Reform of the House of Lords: the issues

As a constitutional lawyer, I’m interested (among other things) in how we’re governed, how the government is held to account for what it does, and how our laws are made. In the UK, it’s Parliament that does these things. The current proposals to reform the House of Lords are therefore important: if enacted (and that’s a big “if”), they will fundamentally change the House of Lords – and so one half of our two-chamber legislature (the other half being the House of Commons). In particular, the House of Lords would shift, under the proposals, from being mainly appointed to mainly elected.

Parliamentary copyright images are reproduced with the permission of Parliament

Reform of the House of Lords has been on the agenda (on and off) for over a hundred years. The Parliament Act 1911, which enhanced the legal powers of the elected House of Commons at the expense of the unelected Lords, explicitly says that it is a temporary measure pending a switch to an elected second chamber. Much has changed since 1911: in particular, the Blair government got rid of most of the “hereditary peers” (who inherited the right to sit in the House of Lords) by passing the House of Lords Act 1999, meaning that most members of the House of Lords are now “life peers”, appointed by the Queen, but in practice chosen by the Prime Minister.

The most obvious question in relation to the House of Lords is: “How should people get there?” In other words, should people get to be members of the Lords by being elected, or  should they instead be chosen in some other way (e.g. by being appointed, but perhaps through a more independent, transparent process than, as at present, selection by the Prime Minister)? The argument in favour of elections seems irresistible: how can Britain be a democracy if half of its legislature is unelected? But further reflection shows that matters are not necessarily as simple as this. Whether the House of Lords should be elected – and whether it would matter if it were to continue to be unelected – depends on what we think about two other, and actually more fundamental, questions.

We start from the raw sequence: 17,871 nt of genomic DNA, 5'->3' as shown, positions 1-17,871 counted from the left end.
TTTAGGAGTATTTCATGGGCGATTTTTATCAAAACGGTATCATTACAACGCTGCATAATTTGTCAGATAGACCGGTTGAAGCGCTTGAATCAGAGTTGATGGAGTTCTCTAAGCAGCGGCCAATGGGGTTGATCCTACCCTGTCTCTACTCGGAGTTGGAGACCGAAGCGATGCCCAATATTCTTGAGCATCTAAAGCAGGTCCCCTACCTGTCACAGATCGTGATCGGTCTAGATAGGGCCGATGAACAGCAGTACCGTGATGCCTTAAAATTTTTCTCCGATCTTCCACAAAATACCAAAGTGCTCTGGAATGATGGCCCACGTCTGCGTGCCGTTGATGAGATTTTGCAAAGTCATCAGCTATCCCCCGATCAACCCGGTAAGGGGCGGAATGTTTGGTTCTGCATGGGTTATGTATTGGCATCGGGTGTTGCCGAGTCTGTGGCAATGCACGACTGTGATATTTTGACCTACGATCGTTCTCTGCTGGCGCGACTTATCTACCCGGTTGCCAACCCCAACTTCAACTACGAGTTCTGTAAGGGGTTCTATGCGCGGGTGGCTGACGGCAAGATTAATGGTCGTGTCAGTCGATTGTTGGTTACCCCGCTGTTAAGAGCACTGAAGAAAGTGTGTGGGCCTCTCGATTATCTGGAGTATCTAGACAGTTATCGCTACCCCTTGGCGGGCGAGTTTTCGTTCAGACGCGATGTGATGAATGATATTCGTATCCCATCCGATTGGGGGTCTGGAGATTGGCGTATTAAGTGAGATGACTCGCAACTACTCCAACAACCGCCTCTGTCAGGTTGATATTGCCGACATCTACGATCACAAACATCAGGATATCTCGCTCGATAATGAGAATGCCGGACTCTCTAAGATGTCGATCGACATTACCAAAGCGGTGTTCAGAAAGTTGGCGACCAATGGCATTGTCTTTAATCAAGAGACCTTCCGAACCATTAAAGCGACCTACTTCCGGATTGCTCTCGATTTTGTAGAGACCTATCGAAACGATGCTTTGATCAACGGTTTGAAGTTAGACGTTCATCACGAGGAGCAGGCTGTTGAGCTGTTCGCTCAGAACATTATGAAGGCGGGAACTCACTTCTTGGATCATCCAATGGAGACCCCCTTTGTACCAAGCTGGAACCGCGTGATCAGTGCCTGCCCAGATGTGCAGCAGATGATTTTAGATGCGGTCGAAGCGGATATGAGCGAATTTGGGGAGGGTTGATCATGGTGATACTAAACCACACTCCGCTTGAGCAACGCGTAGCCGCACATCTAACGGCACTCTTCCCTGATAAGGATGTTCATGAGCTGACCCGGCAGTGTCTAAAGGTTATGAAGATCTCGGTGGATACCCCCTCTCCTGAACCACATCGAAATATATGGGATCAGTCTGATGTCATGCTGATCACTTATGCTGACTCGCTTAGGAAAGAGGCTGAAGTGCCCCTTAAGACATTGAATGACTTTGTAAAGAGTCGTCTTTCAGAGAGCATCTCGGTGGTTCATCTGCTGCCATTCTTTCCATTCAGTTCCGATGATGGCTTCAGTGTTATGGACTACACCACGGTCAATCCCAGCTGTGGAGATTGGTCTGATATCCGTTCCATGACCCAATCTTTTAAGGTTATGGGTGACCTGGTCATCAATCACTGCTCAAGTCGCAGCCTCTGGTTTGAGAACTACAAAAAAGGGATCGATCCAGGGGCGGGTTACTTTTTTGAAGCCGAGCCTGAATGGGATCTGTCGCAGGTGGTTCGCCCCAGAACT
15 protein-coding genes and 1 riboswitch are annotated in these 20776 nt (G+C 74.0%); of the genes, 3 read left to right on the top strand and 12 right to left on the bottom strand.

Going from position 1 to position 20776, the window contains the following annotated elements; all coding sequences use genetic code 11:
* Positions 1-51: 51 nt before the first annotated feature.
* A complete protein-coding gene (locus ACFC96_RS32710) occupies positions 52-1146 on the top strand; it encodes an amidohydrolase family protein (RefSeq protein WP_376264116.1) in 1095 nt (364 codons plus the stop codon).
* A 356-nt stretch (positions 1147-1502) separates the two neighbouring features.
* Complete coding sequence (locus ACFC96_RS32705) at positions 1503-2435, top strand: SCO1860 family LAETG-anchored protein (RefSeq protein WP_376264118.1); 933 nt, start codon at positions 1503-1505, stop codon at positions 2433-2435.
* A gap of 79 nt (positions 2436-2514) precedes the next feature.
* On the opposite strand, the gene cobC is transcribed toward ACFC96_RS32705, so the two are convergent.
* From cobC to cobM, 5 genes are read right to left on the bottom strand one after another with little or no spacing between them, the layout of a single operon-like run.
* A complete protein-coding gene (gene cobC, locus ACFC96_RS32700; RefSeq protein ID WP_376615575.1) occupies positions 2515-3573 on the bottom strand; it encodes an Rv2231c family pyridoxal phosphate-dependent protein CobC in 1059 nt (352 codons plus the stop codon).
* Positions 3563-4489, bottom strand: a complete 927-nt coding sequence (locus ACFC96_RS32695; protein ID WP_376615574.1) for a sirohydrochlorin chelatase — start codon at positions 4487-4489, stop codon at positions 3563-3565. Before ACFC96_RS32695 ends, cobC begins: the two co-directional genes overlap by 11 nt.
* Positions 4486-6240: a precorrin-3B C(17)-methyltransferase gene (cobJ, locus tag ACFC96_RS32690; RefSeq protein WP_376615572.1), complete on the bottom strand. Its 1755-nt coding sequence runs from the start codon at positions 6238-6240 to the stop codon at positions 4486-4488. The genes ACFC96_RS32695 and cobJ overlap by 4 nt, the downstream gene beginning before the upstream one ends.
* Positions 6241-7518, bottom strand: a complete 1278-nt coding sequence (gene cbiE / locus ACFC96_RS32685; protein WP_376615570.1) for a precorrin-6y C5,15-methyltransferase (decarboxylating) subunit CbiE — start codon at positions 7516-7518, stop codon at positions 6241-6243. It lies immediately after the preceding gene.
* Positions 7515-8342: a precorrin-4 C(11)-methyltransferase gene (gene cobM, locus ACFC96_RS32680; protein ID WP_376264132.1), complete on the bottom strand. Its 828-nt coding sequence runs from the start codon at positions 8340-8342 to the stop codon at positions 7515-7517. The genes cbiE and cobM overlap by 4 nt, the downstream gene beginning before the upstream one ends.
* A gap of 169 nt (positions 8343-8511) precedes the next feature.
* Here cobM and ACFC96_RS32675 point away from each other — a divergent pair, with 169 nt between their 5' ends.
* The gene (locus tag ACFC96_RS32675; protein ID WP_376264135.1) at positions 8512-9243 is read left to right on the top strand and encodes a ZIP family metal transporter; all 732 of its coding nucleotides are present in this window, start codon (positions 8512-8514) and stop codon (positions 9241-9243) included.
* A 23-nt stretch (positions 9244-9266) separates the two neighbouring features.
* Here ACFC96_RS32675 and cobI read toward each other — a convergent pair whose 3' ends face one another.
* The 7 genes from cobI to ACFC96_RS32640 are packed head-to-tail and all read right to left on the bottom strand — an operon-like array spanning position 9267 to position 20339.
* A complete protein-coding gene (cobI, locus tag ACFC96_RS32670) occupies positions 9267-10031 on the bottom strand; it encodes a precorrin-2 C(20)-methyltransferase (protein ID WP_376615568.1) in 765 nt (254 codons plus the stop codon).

Parliamentary copyright images are reproduced with the permission of Parliament

First, what do we want the House of Lords to do? At the moment, the House of Lords to some extent complements the House of Commons. This is partly because party politics plays a less prominent role in the Lords than in the Commons: while the governing party (or parties) necessarily dominate the Commons by virtue of having a majority in it, no party has overall control of the Lords. And a substantial minority of members of the Lords are “cross-benchers” – which means they have no party political affiliation. All of this enables the Lords to take a rather cooler, more objective look at things than the Commons, in which the party politics play a far more substantial role. Would an elected House of Lords be able to operate in this way? If so, would the way in which members were elected to the Lords need to be configured in some particular way, so as to preserve the Lords’ distinctiveness?

Second, what are, and what should be, the powers of the House of Lords? At present, the Lords’ powers are more limited than the Commons’. In particular, under the Parliament Acts 1911-49, the House of Lords has no power of veto over new laws: it can delay their enactment, but cannot ultimately stop the Commons from enacting legislation. If the Lords cannot actually thwart the will of the elected Commons, how important is it that the Lords is unelected – and how necessary is it to enact reforms making it elected?

The question of House of Lords reform is a good illustration of the type of questions that Law students encounter. Many such questions do not have simple, “right” and “wrong” answers. Once apparently simple questions (e.g. “Should the House of Lords be elected?”) are encountered, a range of related questions then falls to be confronted. So, to some people’s surprise, studying Law at University is not (just) about learning “the rules”: it’s (also) about working out why the rules are as they are, what the underlying policy objectives are, and whether the rules adequate advance those objectives.

If you want to read more about House of Lords reform, take a look at the following:

I’ll be putting up another post in a day or two with more detail on the reforms that would occur if the House of Lords Reform Bill were enacted.

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